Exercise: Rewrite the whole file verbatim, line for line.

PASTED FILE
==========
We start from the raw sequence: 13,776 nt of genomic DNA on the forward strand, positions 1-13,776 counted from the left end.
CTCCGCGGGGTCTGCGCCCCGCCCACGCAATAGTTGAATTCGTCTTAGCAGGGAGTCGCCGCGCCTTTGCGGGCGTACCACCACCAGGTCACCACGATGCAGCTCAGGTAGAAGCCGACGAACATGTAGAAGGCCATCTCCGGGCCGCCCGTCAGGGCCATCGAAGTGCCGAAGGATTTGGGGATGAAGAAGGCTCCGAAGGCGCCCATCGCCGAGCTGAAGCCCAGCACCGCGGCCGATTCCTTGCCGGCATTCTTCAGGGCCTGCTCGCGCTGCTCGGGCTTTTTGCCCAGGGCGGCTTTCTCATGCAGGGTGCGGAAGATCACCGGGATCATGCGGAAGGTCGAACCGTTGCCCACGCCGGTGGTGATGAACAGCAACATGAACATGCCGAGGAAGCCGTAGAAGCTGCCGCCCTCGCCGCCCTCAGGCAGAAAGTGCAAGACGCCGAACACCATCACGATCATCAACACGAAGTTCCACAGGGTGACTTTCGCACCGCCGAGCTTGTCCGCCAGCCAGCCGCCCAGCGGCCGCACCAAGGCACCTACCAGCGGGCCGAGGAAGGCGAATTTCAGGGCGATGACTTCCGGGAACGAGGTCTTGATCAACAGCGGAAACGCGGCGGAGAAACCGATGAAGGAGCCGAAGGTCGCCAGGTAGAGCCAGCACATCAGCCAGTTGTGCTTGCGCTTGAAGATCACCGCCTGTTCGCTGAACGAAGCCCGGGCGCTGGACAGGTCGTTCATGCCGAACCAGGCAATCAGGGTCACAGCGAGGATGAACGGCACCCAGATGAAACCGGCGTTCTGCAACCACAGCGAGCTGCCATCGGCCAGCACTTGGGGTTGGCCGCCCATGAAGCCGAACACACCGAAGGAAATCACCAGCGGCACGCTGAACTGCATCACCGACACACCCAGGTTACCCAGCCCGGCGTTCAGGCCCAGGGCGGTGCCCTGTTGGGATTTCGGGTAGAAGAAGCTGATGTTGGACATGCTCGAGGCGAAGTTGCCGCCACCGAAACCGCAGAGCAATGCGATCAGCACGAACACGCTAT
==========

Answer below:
We start from the raw sequence: 13,776 nt of genomic DNA on the forward strand, positions 1-13,776 counted from the left end.
CTCCGCGGGGTCTGCGCCCCGCCCACGCAATAGTTGAATTCGTCTTAGCAGGGAGTCGCCGCGCCTTTGCGGGCGTACCACCACCAGGTCACCACGATGCAGCTCAGGTAGAAGCCGACGAACATGTAGAAGGCCATCTCCGGGCCGCCCGTCAGGGCCATCGAAGTGCCGAAGGATTTGGGGATGAAGAAGGCTCCGAAGGCGCCCATCGCCGAGCTGAAGCCCAGCACCGCGGCCGATTCCTTGCCGGCATTCTTCAGGGCCTGCTCGCGCTGCTCGGGCTTTTTGCCCAGGGCGGCTTTCTCATGCAGGGTGCGGAAGATCACCGGGATCATGCGGAAGGTCGAACCGTTGCCCACGCCGGTGGTGATGAACAGCAACATGAACATGCCGAGGAAGCCGTAGAAGCTGCCGCCCTCGCCGCCCTCAGGCAGAAAGTGCAAGACGCCGAACACCATCACGATCATCAACACGAAGTTCCACAGGGTGACTTTCGCACCGCCGAGCTTGTCCGCCAGCCAGCCGCCCAGCGGCCGCACCAAGGCACCTACCAGCGGGCCGAGGAAGGCGAATTTCAGGGCGATGACTTCCGGGAACGAGGTCTTGATCAACAGCGGAAACGCGGCGGAGAAACCGATGAAGGAGCCGAAGGTCGCCAGGTAGAGCCAGCACATCAGCCAGTTGTGCTTGCGCTTGAAGATCACCGCCTGTTCGCTGAACGAAGCCCGGGCGCTGGACAGGTCGTTCATGCCGAACCAGGCAATCAGGGTCACAGCGAGGATGAACGGCACCCAGATGAAACCGGCGTTCTGCAACCACAGCGAGCTGCCATCGGCCAGCACTTGGGGTTGGCCGCCCATGAAGCCGAACACACCGAAGGAAATCACCAGCGGCACGCTGAACTGCATCACCGACACACCCAGGTTACCCAGCCCGGCGTTCAGGCCCAGGGCGGTGCCCTGTTGGGATTTCGGGTAGAAGAAGCTGATGTTGGACATGCTCGAGGCGAAGTTGCCGCCACCGAAACCGCAGAGCAATGCGATCAGCACGAACACGCTAT